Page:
Cybercrime has been around for almost as long as the Internet. But recent years have seen a sharp increase in the threat to corporate IT systems. This is due in part to the rapid advance of digitization into all areas of life and to the ceaseless efforts of cybercriminals to access companies’ computers and the all-important data they contain. In 2017, cyberattacks on organizations more than doubled year on year, with a hefty 150% increase in supply chain attacks during the same period.
It Can’t Happen Here…
If you think the logistics sector is an unlikely target for cybercrime or cyberterrorism, think again: Whether the aim is to disrupt operations, snoop on company secrets, or extort money, hackers will exploit vulnerabilities in any industry. In light of the spate of recent high-profile attacks, effective cybersecurity is now more important than ever for logistics players of all sizes.
High-Visibility Hacks Underscore Cybersecurity Shortcomings
Over the past few years, a number of widely reported cyberattacks have shown that even large corporations with sizable IT organizations can fall prey to determined hackers. One of the most high-profile cases of this kind was WannaCry. This malicious software, which encrypted individuals’ and companies’ data until they paid a ransom, is estimated to have caused damage totaling billions of dollars worldwide.
One large-scale organization hit by WannaCry was the British National Health Service (NHS). And in the logistics sector, international courier firm FedEx fell prey to the NotPeya ransomware – losing USD 400 million as a result. If cybercriminals can successfully target heavy-hitters like these, who have considerable IT resources at their disposal, the risk faced by comparatively small logistics companies is significantly greater.
There’s a Lot More at Stake than Business Continuity
While widespread media coverage of ransomware attacks has sharpened public awareness of cybersecurity, most logistics companies are still doing far too little in this area. That’s particularly alarming in a sector where the growing deployment of Internet of Things technologies exposes not only business data but also operational technology to risks, potentially putting thousands of human lives at risk. Just imagine what could happen if malicious hackers or terrorists were to gain control over railway points and signaling systems, for example.
Now is the Time to Review Your Cybersecurity Approach
To avoid becoming unwitting victims of internal and external cyberattacks, logistics companies need to radically review their cybersecurity strategies. One of the best places to start is by addressing the greatest vulnerability in any organization – the human factor.
Knowledge is Power
Educating employees is an excellent way of preventing hackers sneaking malware into your systems. By ensuring that your staff are well aware of the risks, you significantly reduce the risk of their clicking links in phishing e-mails or opening infected attachments. After all, experience has shown that one careless click in an e-mail account is all it takes to trigger a major security breach.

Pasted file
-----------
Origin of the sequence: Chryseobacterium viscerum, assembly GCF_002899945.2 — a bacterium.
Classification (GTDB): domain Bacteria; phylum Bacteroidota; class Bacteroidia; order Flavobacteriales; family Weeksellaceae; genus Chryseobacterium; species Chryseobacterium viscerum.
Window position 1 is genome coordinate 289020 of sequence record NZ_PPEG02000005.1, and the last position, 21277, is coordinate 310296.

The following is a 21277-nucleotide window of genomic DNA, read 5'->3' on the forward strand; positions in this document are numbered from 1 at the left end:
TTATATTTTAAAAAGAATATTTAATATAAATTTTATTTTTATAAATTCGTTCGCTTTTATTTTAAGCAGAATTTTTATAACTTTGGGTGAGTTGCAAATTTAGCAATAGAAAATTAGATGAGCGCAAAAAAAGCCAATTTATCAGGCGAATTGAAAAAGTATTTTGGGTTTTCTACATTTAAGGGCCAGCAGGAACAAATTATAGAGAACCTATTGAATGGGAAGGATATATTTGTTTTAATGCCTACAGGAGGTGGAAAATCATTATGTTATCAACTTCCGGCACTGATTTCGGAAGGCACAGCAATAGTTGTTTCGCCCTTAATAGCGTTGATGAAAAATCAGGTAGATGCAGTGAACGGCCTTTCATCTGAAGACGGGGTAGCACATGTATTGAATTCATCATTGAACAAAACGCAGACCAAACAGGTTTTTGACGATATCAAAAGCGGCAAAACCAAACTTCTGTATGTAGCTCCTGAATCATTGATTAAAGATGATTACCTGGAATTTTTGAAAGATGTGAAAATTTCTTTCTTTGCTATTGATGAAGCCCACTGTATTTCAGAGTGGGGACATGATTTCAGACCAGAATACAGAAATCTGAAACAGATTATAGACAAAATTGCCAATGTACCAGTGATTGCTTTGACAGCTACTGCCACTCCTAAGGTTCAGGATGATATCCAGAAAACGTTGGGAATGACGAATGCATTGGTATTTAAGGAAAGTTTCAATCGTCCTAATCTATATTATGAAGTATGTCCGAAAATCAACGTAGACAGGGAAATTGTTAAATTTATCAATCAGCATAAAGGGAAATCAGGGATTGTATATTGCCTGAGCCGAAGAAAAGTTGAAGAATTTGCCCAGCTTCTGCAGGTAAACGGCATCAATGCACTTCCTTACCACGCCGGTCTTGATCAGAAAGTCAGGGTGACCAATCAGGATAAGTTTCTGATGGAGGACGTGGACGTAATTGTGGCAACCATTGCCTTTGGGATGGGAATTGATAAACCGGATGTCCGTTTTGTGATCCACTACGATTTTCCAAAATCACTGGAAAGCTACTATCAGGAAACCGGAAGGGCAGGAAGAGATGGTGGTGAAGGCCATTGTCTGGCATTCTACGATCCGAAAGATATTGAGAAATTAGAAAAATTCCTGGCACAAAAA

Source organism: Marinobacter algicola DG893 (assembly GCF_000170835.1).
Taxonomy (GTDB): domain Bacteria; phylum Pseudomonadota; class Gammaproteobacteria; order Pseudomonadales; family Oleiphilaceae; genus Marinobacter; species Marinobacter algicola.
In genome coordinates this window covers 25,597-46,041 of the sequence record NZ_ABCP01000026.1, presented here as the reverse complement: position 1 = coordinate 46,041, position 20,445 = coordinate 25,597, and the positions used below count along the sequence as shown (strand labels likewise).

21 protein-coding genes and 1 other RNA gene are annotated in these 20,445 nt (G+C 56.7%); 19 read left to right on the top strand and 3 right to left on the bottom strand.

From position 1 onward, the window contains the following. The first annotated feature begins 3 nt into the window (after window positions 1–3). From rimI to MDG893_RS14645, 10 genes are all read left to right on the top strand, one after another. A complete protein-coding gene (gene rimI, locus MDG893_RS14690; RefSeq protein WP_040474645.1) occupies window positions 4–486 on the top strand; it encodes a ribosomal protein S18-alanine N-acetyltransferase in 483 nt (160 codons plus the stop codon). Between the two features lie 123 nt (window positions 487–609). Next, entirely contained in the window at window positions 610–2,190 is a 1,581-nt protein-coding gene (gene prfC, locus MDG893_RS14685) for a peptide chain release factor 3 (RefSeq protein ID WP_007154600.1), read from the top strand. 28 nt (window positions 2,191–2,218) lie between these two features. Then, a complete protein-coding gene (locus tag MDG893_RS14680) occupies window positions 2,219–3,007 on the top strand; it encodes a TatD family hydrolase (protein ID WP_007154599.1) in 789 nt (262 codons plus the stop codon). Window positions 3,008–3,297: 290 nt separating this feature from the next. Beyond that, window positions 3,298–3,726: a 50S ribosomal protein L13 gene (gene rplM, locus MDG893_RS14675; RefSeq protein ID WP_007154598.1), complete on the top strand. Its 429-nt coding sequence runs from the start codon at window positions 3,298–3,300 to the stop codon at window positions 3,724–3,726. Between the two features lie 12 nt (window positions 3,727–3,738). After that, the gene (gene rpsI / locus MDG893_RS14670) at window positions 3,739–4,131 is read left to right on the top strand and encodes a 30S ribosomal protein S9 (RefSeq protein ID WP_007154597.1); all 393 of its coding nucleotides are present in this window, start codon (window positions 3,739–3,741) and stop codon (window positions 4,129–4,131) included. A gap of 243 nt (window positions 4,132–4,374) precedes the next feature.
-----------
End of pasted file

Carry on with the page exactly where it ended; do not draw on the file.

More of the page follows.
Incorporate Security Right from the Start
The software that runs your core business processes is another potential vulnerability. Whether you develop these solutions yourself or purchase them from external providers, you need to be sure they are bulletproof. Your in-house developers should embed security mechanisms from the get-go. And when it comes to third-party software, you should subject your vendors to rigorous security audits.
Another way you can prevent hackers bringing your operations to a standstill is by running a secure secondary database alongside the primary instance. This ensures business continuity by allowing you to keep your data secure but accessible in the event of a hack on your main database.
Get the “Good Guys” on Your Side
It’s also worth remembering that not all hackers are malicious. In fact, there are many out there who have businesses’ best interests at heart. By enlisting the services of these highly-skilled “white hat” hackers, you can subject your mission-critical systems to the sort of sophisticated attacks mounted by other, less well-meaning IT mavens. Security experts consider role of these “good guys” to be so important that management consultancies have started acquiring companies specializing in this kind of hacking.
Start Taking Action Today
As digitization rapidly gains ground, businesses are increasingly IT-powered and interconnected. While this brings a host of attractive opportunities, it also poses considerable risks. To avoid becoming a victim of cybercrime, it’s imperative to start addressing cybersecurity now.
Specialist publications like Accenture’s 2018 State of Cyber Resilience study, provide valuable insight into where cybersecurity investments can deliver tangible benefits. If you haven’t already done so, I strongly recommend conducting initial assessments of your existing security mechanisms to determine where best to focus your efforts.
Above all, don’t wait before getting started. Leaving your company’s doors open to unwelcome visitors can have catastrophic consequences – and not just for your business model.